Every state* undertakes voter list maintenance, a process by which election officials attempt to keep an accurate list of registered voters. Effective voter list maintenance processes have many benefits. By keeping accurate, up-to-date voter lists, states can save money, because long, inaccurate lists lead to more ballots being printed and more money spent on running elections. Additionally, shorter, more accurate poll lists lead to more efficient Election Day procedures: shorter wait times, fewer provisional ballots cast, and generally more efficient processes. Often, the media pays a great deal of attention to individuals being removed from the voter roles. But this is only one step in the process of maintaining an accurate list of voters, and if done carefully, removing ineligible individuals from the voter rolls can help make voting easier. In fact, federal law requires that state and local election officials to remove the names of people who die, move, or otherwise become ineligible to vote. But it’s important that elections officials do this work carefully, and, federal law prohibits states from canceling a voter’s registration solely because they didn’t cast a ballot. States aim to keep accurate lists in many different ways. Some states encourage eligible voters to register to vote through media campaigns and mailed notifications. States also often ask eligible voters to update or cancel their registration, as appropriate, when they move within the state or to another state. To accomplish this, many states use information from the United States Postal Service to help determine who may need to be removed from the voter rolls because no longer be eligible to vote at that address. Further, many states make it easy for voters to confirm or update their registration information by sending a notice to registrants asking for address confirmation; if the registrant has not relocated, they can simply return a postage-paid form and remain registered. This provides an easy way for still-active voters to ensure they remain on the polls. While up-to-date lists are important, some voter list maintenance practices actually disenfranchise voters by removing too many eligible voters from the voter rolls. For example, the Interstate Voter Registration Crosscheck Program (“Interstate Crosscheck”), a program run by the Kansas Secretary of State Kris Kobach, aims to identify and remove voters registered in multiple states. Interstate Crosscheck supposedly matches first, middle and last name, plus birth date, and provides the last four digits of a Social Security number for additional verification. But according to a recent Rolling Stone investigation, several states have dropped out of the program citing problems with the methodology and unreliable data. Interstate Crosscheck has also been criticized for, at best, disproportionately affecting young minority voters and, at worst, racial targeting. In Virginia alone, according to Rolling Stone, Interstate Crosscheck swept 41,000 voters off the rolls, many for apparently erroneous reasons. In addition to Kobach's work on Interstate Crosscheck, he is also a part of Donald Trump's Presidential Advisory Commission on Election Integrity. The commission’s unstated goal is to uncover “evidence” for Trump’s claim that three million people voted illegally in 2016. As part of this commission, in late June, Kobach sent a letter to the Secretaries of State in all 50 states and the District of Columbia, asking them to compile and send extensive data on their voters. He requested not just names and addresses, but also other deeply personal information, like dates of birth, social security numbers, political party affiliation, and every election voted in dating back to 2006. (For states with partisan primaries, voting history would also include whether you voted in the Democratic primary or the Republican primary.) The request also promised to make any data provided available to the public. Kobach’s request reveals his true intent: to find illegitimate voters and remove them from the rolls. But, as seen from his efforts in Kansas, this system, frankly, doesn’t work. A national Interstate Crosscheck would be incredibly expensive and unlikely to produce accurate results. In addition, Kobach has not articulated a clear purpose for collecting so much data. With the scope of this request, Kobach is putting voters’ deeply personal data and privacy at risk. Why should we trust a commission that, within just two months of existence, has already failed to safeguard voter privacy by posting sensitive personal information, including names, addresses, and phone numbers? Unlike Interstate Crosscheck, ERIC, another voter list maintenance program, improves voter registration by providing information for member states to contact potentially eligible but unregistered voters with instructions on how to register. ERIC member states contact potential voters at least every two years, ahead of any federal general election. In 2016, ERIC identified over 14 million potential voters in 19 states plus the District of Columbia. ERIC also provides value by identifying out-of-date records found by comparing voter registration data between states, to motor vehicle licensing agency data, and to the Social Security Administration’s master death index list. In 2016, ERIC provided list maintenance data to 12 states plus DC. ERIC identified 476,111 cross-state movers, 1,363,629 in-state movers, 42,882 in-state duplicates, and 37,374 deceased registrants. ERIC is a better system than Interstate Crosscheck because it aims to help unregistered eligible voters to register, rather than looking for ways to remove people from the voter rolls. To determine whether a state’s voter list maintenance practices are unduly burdensome, , the Scorecard includes the following metrics:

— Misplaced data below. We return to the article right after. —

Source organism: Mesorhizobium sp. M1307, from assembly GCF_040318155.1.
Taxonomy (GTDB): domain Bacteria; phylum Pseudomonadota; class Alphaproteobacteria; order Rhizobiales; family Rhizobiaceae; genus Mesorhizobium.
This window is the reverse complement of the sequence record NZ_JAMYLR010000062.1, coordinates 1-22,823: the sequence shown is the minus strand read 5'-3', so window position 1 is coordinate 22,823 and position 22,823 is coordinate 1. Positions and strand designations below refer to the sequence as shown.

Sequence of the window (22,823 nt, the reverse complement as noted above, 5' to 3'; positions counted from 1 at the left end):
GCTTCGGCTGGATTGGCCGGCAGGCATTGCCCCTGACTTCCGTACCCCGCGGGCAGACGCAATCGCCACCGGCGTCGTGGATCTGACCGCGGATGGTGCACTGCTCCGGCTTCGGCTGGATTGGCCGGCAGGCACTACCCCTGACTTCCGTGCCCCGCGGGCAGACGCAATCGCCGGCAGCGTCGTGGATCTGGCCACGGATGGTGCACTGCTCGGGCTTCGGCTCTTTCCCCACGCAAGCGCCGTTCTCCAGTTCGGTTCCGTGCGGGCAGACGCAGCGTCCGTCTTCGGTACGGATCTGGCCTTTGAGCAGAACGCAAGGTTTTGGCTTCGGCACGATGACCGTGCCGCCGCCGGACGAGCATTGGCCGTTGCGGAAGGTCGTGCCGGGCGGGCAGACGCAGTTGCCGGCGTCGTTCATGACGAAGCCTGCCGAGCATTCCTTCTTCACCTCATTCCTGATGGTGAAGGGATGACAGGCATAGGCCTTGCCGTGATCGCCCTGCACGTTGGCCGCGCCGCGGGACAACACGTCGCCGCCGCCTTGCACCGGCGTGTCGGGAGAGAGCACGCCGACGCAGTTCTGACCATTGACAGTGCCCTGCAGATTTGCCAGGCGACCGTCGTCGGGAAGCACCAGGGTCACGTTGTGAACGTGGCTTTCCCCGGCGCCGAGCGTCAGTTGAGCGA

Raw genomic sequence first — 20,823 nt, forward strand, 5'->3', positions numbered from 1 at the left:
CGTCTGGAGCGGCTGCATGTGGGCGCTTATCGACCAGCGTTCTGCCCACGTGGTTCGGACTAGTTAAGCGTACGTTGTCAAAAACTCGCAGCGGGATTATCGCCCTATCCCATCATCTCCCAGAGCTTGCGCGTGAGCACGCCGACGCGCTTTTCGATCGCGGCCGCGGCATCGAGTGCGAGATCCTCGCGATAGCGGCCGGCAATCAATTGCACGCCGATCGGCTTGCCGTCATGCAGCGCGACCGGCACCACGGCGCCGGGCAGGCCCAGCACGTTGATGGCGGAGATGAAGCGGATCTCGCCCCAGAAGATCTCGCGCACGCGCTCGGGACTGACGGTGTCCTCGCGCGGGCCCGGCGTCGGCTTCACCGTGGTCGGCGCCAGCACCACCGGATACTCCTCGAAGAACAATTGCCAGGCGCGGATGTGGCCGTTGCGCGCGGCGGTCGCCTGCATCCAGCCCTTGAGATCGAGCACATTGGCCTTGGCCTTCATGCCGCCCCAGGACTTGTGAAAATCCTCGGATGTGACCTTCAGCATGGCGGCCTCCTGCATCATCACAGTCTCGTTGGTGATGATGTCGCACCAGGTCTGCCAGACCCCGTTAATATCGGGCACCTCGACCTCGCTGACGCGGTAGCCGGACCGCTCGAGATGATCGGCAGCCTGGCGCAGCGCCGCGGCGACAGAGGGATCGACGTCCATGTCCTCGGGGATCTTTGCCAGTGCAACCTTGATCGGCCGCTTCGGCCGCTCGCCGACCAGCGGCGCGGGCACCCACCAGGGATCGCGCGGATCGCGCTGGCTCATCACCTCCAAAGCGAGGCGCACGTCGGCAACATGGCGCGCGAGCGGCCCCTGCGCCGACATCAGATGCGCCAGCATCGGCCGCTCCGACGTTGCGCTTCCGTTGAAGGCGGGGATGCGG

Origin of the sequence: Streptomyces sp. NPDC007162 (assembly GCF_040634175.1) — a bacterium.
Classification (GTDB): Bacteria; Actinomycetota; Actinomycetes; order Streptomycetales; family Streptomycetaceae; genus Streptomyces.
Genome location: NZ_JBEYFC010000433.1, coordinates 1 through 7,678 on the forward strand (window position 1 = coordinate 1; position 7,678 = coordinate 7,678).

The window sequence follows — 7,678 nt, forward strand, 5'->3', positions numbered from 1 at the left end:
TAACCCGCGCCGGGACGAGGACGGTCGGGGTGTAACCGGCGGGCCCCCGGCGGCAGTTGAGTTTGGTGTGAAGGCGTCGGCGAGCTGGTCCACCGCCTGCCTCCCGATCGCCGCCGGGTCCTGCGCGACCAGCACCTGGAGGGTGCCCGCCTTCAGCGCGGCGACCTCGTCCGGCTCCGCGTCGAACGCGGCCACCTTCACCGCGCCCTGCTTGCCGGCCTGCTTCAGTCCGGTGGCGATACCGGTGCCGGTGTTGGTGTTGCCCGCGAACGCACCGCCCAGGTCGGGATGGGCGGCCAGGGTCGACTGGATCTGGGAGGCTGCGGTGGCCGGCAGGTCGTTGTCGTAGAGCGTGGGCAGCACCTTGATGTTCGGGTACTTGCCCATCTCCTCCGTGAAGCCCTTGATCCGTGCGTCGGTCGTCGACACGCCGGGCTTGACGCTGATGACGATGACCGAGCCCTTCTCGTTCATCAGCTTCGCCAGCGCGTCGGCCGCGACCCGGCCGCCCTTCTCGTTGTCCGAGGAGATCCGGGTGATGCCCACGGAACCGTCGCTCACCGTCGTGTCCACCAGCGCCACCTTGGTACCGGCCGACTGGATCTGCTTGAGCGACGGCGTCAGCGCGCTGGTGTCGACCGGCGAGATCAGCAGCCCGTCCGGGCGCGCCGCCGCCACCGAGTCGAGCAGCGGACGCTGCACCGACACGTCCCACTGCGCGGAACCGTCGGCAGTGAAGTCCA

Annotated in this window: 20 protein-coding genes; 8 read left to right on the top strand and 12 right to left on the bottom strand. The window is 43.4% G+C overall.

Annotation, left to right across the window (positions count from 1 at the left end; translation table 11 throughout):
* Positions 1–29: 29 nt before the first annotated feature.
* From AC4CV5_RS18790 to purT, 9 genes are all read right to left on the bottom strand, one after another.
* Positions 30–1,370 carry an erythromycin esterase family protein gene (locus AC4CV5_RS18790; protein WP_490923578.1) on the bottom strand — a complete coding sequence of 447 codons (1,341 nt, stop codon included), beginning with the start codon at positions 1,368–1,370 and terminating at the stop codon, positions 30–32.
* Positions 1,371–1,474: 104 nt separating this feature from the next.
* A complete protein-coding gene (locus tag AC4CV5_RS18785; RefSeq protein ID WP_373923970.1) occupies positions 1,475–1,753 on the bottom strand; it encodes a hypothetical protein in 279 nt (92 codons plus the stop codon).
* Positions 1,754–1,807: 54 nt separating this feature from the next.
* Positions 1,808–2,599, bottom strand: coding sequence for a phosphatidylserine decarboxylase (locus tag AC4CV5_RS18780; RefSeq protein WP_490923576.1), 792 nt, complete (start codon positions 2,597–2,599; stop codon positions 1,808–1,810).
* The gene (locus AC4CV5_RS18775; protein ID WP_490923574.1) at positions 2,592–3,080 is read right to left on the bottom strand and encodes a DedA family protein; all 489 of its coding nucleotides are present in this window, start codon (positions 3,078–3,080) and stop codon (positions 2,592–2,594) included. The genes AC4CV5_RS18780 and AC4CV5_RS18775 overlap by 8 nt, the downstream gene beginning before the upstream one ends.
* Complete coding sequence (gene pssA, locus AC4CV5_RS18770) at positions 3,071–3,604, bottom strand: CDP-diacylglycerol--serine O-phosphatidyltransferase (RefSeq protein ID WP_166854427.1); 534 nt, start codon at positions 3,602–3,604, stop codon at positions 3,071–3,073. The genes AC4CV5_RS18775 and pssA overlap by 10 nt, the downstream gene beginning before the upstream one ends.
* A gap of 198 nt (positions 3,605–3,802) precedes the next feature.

- Whether voters who receive notice and request for address confirmation can confirm their address by simply mailing back a pre-addressed and postage-paid form
- Whether the state is an ERIC member
- Whether the state is an Interstate Crosscheck member
- Whether the state has agreed to comply with any part of the Pence-Kobach Commission’s sweeping data request
For full details, please visit our detailed calculation spreadsheet.
See an error? Submit a correction here.